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[428] an interview with Bute, whom they had so hated and
chap. XXIII.} 1766. Feb.
wronged. It was a proud moment for Bute, to find his aid solicited by his bitterest personal enemies. He desired that the past might be buried in oblivion, and that all honest men might unite; but he refused to enter upon any conference on the subject of a new administration, however much the other two wished to do so.1 The Duke of York interposed his offices, and bore to the king the Duke of Bedford's ‘readiness to receive the royal commands, should his majesty be inclined to pursue the modification, instead of the total repeal of the Stamp Act.’2 But the king, who was resolved not to receive Grenville again as his chief minister, disregarded the offer. So the measures of the ministry proceeded.

Such were the auspices, when on Thursday, the thirteenth day of February, Benjamin Franklin was summoned to the bar of the House of Commons. The occasion found him full of hope and courage, having for his interrogators, Grenville and Charles Townshend, as well as the friends of the administration; and the House of Commons for intent listeners.3 Choiseul, too, was sure to learn and to weigh all that Franklin uttered.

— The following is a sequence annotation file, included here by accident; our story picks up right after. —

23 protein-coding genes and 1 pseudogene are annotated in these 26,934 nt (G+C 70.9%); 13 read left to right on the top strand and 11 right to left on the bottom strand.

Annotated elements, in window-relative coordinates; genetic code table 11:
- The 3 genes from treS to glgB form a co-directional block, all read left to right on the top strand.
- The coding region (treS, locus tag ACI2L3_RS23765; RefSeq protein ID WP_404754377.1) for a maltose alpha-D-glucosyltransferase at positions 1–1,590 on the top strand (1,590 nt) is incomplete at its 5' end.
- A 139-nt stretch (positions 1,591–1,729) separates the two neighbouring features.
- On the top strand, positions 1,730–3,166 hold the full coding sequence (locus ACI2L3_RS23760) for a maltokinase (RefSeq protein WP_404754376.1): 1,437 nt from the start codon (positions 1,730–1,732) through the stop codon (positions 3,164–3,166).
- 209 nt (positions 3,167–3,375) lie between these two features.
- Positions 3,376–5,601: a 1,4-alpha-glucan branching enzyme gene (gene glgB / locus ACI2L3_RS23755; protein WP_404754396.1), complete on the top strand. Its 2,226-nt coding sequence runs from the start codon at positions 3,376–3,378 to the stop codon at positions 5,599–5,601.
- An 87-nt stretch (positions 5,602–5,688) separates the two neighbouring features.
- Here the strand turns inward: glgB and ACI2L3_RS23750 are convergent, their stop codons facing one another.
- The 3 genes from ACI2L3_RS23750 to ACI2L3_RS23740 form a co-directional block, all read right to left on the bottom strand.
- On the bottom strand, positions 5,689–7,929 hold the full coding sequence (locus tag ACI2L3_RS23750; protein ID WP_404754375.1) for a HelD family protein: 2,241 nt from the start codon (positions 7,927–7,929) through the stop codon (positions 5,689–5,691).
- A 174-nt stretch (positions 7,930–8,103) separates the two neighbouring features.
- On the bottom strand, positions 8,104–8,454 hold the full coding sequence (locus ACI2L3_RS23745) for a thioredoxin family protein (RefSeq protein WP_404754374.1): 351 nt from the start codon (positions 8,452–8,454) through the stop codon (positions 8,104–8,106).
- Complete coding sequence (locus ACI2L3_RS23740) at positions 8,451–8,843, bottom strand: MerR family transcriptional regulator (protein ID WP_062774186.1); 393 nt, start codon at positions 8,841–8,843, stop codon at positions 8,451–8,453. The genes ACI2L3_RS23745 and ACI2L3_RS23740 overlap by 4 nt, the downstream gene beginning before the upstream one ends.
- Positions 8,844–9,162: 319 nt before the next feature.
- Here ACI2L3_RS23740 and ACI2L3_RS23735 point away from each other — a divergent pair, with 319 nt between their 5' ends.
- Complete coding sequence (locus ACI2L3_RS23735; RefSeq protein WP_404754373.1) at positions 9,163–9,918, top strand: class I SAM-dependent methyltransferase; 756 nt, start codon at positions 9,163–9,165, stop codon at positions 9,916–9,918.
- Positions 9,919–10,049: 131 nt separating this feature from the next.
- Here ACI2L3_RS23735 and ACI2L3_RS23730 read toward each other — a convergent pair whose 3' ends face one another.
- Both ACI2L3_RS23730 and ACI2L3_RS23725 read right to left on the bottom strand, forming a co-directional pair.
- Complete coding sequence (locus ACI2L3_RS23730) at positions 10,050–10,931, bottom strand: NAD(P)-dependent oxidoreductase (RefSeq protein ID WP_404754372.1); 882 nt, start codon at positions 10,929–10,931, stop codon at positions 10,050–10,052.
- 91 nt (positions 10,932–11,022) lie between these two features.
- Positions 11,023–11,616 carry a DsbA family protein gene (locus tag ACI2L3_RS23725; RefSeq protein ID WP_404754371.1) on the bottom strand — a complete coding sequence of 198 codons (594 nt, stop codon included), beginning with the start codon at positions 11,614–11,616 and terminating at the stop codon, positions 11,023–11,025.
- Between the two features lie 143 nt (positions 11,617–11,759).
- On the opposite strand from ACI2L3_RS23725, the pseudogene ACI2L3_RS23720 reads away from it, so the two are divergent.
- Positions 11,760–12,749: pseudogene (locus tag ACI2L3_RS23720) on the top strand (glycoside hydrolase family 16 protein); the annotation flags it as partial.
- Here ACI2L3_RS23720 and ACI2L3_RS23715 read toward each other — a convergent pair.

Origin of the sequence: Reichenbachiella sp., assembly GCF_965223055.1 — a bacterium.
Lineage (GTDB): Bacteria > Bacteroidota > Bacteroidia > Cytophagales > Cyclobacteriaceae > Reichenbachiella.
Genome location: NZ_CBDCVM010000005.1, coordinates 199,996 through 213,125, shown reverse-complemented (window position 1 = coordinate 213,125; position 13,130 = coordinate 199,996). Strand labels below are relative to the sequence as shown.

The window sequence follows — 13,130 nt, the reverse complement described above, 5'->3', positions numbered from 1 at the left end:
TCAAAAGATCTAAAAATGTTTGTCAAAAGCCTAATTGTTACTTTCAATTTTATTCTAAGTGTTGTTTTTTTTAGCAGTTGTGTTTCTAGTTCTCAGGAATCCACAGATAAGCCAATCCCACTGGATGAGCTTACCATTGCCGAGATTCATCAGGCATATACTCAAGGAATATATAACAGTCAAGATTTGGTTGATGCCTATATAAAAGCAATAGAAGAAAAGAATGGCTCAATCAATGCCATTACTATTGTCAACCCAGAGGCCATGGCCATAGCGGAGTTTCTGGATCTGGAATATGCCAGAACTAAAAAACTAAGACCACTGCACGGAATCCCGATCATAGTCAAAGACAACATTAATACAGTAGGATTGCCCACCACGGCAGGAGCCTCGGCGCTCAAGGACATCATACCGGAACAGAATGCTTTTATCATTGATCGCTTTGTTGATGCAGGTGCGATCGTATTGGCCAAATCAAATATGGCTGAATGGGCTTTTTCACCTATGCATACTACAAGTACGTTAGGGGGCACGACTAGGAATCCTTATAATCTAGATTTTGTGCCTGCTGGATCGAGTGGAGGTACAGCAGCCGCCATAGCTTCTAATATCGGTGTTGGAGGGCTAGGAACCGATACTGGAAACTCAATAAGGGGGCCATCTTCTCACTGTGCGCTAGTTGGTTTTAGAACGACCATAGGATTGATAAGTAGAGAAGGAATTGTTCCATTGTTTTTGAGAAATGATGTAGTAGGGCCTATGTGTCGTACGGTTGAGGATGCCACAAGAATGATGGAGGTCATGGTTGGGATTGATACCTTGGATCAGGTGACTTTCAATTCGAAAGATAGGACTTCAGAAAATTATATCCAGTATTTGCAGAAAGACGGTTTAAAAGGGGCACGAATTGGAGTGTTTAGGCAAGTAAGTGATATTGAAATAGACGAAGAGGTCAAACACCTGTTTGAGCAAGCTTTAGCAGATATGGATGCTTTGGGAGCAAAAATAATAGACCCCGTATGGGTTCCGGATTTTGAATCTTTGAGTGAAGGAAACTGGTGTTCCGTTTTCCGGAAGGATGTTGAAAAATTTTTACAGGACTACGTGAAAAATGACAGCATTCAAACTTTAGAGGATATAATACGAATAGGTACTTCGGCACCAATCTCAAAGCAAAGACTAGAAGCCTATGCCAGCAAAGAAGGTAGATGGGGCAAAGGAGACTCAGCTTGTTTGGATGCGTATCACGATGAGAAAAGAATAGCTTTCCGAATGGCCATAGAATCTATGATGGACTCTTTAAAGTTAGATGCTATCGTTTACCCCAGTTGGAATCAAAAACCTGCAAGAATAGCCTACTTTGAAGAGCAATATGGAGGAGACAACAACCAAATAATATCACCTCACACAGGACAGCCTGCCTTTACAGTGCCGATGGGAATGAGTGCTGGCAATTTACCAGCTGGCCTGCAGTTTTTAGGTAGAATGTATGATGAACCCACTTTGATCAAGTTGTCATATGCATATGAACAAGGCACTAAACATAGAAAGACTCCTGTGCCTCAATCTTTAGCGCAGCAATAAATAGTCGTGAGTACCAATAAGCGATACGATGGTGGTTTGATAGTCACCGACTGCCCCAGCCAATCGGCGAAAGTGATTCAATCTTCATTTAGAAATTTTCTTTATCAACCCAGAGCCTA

In answer to questions, Franklin declared that America could not pay the Stamp Tax, for want of gold and silver, and from want of post-roads and means of sending stamps back into the country; that there were in North America about three hundred thousand white men, from sixteen to sixty years of age; that the inhabitants of all the provinces together,

1 De Guerchy au Duc de Praslin, 3 Mars.

2 Bedford Corr. III. 329.

3 Garth to South Carolina.

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